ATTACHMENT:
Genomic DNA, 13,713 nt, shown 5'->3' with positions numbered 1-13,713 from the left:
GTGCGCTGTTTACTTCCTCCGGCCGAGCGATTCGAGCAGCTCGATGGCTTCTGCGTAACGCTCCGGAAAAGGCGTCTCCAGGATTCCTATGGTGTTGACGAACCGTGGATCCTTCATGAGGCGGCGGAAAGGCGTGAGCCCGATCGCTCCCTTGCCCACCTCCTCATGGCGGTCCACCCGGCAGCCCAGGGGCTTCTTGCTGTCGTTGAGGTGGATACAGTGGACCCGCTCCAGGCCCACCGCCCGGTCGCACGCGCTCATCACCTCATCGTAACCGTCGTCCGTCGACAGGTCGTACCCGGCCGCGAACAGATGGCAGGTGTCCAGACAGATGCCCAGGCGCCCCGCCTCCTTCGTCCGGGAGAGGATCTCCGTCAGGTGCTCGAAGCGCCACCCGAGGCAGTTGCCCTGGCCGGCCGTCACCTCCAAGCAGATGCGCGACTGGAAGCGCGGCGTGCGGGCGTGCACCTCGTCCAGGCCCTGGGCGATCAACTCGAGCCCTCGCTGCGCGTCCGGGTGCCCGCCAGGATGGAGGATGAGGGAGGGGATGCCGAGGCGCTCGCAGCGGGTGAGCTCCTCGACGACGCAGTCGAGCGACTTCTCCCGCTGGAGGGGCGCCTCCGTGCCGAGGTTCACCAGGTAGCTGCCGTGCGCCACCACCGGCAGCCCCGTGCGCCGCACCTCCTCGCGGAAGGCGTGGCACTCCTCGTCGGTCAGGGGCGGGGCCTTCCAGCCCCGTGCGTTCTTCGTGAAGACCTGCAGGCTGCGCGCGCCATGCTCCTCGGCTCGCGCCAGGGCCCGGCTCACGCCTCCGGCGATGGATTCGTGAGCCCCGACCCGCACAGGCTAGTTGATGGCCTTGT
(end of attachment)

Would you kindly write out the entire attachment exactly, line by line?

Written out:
Genomic DNA, 13,713 nt, shown 5'->3' with positions numbered 1-13,713 from the left:
GTGCGCTGTTTACTTCCTCCGGCCGAGCGATTCGAGCAGCTCGATGGCTTCTGCGTAACGCTCCGGAAAAGGCGTCTCCAGGATTCCTATGGTGTTGACGAACCGTGGATCCTTCATGAGGCGGCGGAAAGGCGTGAGCCCGATCGCTCCCTTGCCCACCTCCTCATGGCGGTCCACCCGGCAGCCCAGGGGCTTCTTGCTGTCGTTGAGGTGGATACAGTGGACCCGCTCCAGGCCCACCGCCCGGTCGCACGCGCTCATCACCTCATCGTAACCGTCGTCCGTCGACAGGTCGTACCCGGCCGCGAACAGATGGCAGGTGTCCAGACAGATGCCCAGGCGCCCCGCCTCCTTCGTCCGGGAGAGGATCTCCGTCAGGTGCTCGAAGCGCCACCCGAGGCAGTTGCCCTGGCCGGCCGTCACCTCCAAGCAGATGCGCGACTGGAAGCGCGGCGTGCGGGCGTGCACCTCGTCCAGGCCCTGGGCGATCAACTCGAGCCCTCGCTGCGCGTCCGGGTGCCCGCCAGGATGGAGGATGAGGGAGGGGATGCCGAGGCGCTCGCAGCGGGTGAGCTCCTCGACGACGCAGTCGAGCGACTTCTCCCGCTGGAGGGGCGCCTCCGTGCCGAGGTTCACCAGGTAGCTGCCGTGCGCCACCACCGGCAGCCCCGTGCGCCGCACCTCCTCGCGGAAGGCGTGGCACTCCTCGTCGGTCAGGGGCGGGGCCTTCCAGCCCCGTGCGTTCTTCGTGAAGACCTGCAGGCTGCGCGCGCCATGCTCCTCGGCTCGCGCCAGGGCCCGGCTCACGCCTCCGGCGATGGATTCGTGAGCCCCGACCCGCACAGGCTAGTTGATGGCCTTGT